Bodies That Remember explores the lives and works of four of the most recognized Hindu and Urdu female poets of the twentieth century. In contrast to much of the South Asian literary criticism and postcolonial theory that concentrates on the Indo-English novel, Anantharam highlights the poetry of these vernacular writers, connecting their critical voices with nationalist and religious revitalization movements in India and Pakistan.
Focusing on Mahadevi Varma, Kishwar Naheed, Fahmida Riaz, and Gagan Gill, Bodies That Remember offers a powerful meditation on the alternative linguistic traditions found in the writings of these four poets, two from India and two from Pakistan. In doing so, the book illustrates the ways in which poetry locates the places where urban cosmopolitanism meets indigenous knowledge and produces a new understanding of identity, one that crosses traditional boundaries of caste, class, and religion.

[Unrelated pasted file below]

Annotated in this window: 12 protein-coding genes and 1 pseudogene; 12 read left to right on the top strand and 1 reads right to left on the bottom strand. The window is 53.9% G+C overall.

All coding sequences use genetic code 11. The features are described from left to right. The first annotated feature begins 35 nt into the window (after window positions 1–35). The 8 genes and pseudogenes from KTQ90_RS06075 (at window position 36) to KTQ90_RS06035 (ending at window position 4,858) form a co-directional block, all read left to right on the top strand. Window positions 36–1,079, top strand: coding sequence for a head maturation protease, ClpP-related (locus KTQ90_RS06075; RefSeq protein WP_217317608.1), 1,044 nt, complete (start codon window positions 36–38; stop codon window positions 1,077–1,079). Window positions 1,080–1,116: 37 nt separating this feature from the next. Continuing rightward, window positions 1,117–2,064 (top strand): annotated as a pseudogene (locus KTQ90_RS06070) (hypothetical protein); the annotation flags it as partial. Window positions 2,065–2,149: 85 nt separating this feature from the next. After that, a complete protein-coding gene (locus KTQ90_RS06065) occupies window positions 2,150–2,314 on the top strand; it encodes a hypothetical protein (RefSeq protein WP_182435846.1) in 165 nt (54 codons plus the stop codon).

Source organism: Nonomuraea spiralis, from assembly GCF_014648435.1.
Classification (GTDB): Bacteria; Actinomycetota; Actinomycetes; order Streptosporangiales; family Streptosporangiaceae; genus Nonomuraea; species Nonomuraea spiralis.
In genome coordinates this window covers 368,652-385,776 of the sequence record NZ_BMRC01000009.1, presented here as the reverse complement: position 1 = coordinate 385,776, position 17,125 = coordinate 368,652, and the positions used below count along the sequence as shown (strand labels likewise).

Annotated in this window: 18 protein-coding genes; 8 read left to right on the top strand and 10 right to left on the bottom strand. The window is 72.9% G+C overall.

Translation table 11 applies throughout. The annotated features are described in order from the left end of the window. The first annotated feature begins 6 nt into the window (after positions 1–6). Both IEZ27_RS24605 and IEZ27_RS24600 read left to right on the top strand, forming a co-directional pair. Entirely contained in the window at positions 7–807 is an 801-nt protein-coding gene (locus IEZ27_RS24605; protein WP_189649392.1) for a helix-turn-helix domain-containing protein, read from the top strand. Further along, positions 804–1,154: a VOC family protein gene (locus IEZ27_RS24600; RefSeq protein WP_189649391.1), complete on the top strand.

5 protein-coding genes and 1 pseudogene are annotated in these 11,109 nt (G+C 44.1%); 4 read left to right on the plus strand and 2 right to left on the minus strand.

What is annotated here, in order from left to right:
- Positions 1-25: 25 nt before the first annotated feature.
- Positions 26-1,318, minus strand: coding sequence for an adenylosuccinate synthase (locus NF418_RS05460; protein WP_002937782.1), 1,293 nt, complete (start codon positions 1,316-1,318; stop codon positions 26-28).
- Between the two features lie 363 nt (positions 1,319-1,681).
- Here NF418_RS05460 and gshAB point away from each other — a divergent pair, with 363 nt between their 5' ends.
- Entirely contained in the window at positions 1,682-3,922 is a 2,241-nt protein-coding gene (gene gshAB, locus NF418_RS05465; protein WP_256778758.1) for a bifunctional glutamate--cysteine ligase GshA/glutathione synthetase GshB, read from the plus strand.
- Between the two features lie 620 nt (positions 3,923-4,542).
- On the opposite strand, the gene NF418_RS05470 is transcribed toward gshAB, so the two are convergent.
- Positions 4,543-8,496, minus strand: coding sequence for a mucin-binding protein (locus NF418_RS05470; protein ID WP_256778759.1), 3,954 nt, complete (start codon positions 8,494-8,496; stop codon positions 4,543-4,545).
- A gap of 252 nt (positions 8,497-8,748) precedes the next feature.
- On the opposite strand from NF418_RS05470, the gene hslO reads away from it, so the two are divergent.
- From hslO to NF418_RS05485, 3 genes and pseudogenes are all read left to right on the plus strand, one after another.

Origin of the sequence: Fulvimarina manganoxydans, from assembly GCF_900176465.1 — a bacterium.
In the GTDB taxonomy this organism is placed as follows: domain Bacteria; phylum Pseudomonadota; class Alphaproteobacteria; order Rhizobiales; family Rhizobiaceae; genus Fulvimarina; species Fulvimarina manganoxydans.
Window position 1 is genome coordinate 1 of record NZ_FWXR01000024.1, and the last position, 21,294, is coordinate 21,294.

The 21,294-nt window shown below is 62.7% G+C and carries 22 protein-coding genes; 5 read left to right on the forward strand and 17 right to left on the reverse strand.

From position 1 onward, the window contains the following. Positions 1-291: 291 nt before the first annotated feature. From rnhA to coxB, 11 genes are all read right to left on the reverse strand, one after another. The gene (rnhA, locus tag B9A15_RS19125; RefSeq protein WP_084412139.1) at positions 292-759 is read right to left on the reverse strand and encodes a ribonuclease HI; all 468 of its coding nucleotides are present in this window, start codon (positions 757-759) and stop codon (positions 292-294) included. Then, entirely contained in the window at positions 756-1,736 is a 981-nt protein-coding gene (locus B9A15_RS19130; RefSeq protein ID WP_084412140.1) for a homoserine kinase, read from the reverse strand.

Going beyond an analysis of women's creative expression in the Hindu and Urdu languages, Anantharam deftly traces the intersecting veins of nationalism, literary tradition, and religion as she details the complexity of gendered identity in modern South Asia.